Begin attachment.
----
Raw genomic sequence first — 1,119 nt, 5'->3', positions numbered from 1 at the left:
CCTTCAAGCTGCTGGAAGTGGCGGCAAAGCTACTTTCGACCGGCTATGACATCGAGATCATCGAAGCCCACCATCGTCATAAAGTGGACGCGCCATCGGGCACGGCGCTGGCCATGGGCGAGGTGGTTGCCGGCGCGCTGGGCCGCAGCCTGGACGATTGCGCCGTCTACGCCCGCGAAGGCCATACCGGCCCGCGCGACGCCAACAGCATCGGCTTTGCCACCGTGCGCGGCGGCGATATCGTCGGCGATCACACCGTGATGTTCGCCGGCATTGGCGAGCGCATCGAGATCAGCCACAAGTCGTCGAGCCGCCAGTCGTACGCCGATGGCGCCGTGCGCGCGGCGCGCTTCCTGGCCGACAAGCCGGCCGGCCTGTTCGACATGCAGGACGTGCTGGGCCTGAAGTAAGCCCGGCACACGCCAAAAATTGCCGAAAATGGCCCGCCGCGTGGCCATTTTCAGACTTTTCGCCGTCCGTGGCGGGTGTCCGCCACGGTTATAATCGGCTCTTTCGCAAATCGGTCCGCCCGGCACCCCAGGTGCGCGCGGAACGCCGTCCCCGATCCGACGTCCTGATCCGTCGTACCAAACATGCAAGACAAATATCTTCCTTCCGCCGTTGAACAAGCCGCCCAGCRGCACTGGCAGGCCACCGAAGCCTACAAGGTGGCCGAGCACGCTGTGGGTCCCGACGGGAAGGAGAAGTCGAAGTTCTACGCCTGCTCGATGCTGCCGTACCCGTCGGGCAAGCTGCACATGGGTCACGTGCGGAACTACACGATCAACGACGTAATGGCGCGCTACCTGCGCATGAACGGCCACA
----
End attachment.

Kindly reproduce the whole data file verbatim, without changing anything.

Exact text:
Raw genomic sequence first — 1,119 nt, 5'->3', positions numbered from 1 at the left:
CCTTCAAGCTGCTGGAAGTGGCGGCAAAGCTACTTTCGACCGGCTATGACATCGAGATCATCGAAGCCCACCATCGTCATAAAGTGGACGCGCCATCGGGCACGGCGCTGGCCATGGGCGAGGTGGTTGCCGGCGCGCTGGGCCGCAGCCTGGACGATTGCGCCGTCTACGCCCGCGAAGGCCATACCGGCCCGCGCGACGCCAACAGCATCGGCTTTGCCACCGTGCGCGGCGGCGATATCGTCGGCGATCACACCGTGATGTTCGCCGGCATTGGCGAGCGCATCGAGATCAGCCACAAGTCGTCGAGCCGCCAGTCGTACGCCGATGGCGCCGTGCGCGCGGCGCGCTTCCTGGCCGACAAGCCGGCCGGCCTGTTCGACATGCAGGACGTGCTGGGCCTGAAGTAAGCCCGGCACACGCCAAAAATTGCCGAAAATGGCCCGCCGCGTGGCCATTTTCAGACTTTTCGCCGTCCGTGGCGGGTGTCCGCCACGGTTATAATCGGCTCTTTCGCAAATCGGTCCGCCCGGCACCCCAGGTGCGCGCGGAACGCCGTCCCCGATCCGACGTCCTGATCCGTCGTACCAAACATGCAAGACAAATATCTTCCTTCCGCCGTTGAACAAGCCGCCCAGCRGCACTGGCAGGCCACCGAAGCCTACAAGGTGGCCGAGCACGCTGTGGGTCCCGACGGGAAGGAGAAGTCGAAGTTCTACGCCTGCTCGATGCTGCCGTACCCGTCGGGCAAGCTGCACATGGGTCACGTGCGGAACTACACGATCAACGACGTAATGGCGCGCTACCTGCGCATGAACGGCCACA